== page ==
Link to Pubmed [PMID] – 14576982
Diabetologia 2003 Nov;46(11):1550-8
AIMS/HYPOTHESIS: In vitro studies have suggested that glycation of LDL might be implicated in diabetic microangiopathy. We therefore investigated the in vivo effects of LDL glycated in vitro on the mouse skeletal muscle arteriolar tone. Since glycation naturally occurs during diabetes, we also tested the effects of LDL isolated from diabetic patients.
METHODS: In anaesthetized mice, the spinotrapezius muscle microcirculation was observed, in situ, using the orthogonal polarization spectral imaging technology. The diameter of terminal (<20 microm) and small arterioles (20-40 microm) was measured before and after a bolus intravenous injection of glycated LDL followed by a continuous perfusion (115 micro g/kg/min).
RESULTS: A slight decrease of terminal and small arterioles diameter (15%), which was further increased when highly glycated LDL was perfused (>22%). LDL isolated from diabetic patients mimicked the vasoconstriction obtained with in vitro mildly glycated LDL, which underwent similar glycation as those isolated from diabetic patients.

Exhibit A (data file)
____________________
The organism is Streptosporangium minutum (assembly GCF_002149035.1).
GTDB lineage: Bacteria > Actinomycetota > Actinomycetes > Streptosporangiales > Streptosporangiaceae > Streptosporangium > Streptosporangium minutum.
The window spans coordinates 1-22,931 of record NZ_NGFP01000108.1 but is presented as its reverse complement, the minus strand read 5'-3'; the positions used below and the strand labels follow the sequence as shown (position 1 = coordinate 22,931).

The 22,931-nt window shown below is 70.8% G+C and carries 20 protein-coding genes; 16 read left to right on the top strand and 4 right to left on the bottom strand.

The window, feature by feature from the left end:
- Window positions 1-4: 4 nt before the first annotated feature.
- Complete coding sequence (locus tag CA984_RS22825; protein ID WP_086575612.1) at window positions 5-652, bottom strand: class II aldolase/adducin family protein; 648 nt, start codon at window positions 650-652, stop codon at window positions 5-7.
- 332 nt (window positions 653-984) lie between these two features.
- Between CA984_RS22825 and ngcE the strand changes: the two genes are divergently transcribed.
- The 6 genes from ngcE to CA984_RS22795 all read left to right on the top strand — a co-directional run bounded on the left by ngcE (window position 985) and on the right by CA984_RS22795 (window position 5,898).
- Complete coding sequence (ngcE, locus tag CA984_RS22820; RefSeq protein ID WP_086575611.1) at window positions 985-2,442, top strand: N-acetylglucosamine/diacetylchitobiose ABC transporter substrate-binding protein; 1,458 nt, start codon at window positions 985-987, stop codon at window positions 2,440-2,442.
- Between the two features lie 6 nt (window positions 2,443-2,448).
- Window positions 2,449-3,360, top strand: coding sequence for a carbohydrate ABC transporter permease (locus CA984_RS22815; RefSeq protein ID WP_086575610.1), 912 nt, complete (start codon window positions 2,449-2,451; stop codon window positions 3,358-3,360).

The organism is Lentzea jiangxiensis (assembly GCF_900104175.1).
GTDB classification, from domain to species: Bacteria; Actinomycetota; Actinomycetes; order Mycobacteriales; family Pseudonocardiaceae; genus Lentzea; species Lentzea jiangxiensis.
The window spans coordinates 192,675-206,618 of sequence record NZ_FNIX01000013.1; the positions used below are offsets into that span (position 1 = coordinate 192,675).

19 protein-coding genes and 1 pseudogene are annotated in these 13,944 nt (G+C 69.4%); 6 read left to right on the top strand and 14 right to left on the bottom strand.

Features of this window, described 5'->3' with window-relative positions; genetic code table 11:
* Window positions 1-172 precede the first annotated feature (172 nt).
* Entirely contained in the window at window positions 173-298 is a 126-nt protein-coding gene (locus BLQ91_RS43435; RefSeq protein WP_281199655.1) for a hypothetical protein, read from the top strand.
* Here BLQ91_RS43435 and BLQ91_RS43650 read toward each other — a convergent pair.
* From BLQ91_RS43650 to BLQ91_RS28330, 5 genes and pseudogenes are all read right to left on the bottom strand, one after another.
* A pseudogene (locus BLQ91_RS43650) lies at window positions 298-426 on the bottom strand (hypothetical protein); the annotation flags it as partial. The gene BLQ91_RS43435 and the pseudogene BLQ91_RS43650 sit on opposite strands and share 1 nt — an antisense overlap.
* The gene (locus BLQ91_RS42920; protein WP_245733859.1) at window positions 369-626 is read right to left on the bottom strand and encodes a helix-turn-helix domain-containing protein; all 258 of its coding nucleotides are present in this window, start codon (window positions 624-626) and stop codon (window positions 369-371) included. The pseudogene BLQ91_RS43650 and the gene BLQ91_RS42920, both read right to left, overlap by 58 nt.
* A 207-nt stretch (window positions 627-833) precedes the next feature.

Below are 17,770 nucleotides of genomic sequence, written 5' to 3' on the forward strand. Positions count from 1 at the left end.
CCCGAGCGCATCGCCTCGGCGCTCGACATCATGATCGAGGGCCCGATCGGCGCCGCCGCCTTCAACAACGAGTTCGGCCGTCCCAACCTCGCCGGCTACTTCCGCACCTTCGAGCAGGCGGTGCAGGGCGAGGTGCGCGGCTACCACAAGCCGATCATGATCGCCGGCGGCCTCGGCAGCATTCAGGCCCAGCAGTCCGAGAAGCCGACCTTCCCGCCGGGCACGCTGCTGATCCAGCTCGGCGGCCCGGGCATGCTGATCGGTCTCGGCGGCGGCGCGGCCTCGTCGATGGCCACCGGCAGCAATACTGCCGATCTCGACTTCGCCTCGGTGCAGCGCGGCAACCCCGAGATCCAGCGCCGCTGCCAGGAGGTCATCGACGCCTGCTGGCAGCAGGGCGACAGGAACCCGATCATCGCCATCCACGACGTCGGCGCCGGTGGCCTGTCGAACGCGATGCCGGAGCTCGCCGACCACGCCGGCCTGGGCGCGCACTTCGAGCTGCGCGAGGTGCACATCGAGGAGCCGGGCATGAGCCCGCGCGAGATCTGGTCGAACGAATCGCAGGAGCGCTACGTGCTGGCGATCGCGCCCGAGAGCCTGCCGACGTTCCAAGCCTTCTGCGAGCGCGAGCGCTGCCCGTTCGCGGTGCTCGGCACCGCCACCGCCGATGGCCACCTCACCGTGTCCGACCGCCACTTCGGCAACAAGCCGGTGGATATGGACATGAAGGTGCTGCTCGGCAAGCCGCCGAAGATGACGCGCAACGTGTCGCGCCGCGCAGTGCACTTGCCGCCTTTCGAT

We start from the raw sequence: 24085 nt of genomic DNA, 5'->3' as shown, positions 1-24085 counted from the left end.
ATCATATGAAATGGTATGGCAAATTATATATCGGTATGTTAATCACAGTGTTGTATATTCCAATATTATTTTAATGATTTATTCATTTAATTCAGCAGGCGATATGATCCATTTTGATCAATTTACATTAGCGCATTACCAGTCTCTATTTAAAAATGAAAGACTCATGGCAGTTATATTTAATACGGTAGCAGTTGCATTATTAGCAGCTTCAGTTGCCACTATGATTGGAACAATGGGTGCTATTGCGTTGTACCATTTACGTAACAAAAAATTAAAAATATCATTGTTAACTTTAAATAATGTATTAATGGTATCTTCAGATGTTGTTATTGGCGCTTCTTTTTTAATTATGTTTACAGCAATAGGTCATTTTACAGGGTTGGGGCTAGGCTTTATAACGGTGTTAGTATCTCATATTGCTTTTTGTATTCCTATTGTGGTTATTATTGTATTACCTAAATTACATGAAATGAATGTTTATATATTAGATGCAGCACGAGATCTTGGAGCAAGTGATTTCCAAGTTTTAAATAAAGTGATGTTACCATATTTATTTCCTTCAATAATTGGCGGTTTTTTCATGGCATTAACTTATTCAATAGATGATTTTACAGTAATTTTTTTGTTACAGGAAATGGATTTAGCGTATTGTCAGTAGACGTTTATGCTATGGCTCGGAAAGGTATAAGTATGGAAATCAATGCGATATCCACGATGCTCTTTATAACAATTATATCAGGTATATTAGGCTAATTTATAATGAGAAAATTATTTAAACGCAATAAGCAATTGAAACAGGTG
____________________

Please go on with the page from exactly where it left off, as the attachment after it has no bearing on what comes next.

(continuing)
CONCLUSION/INTERPRETATION: Our results show in vivo that acute perfusion of both types of glycated LDL (artificially or naturally modified), cause major microvascular modification by enhancing arteriolar tone in skeletal muscle. These findings highlight a new role of glycated LDL at the level of microvessels. We suggest that glycation of LDL could contribute to the impaired vascular reactivity observed in diabetes.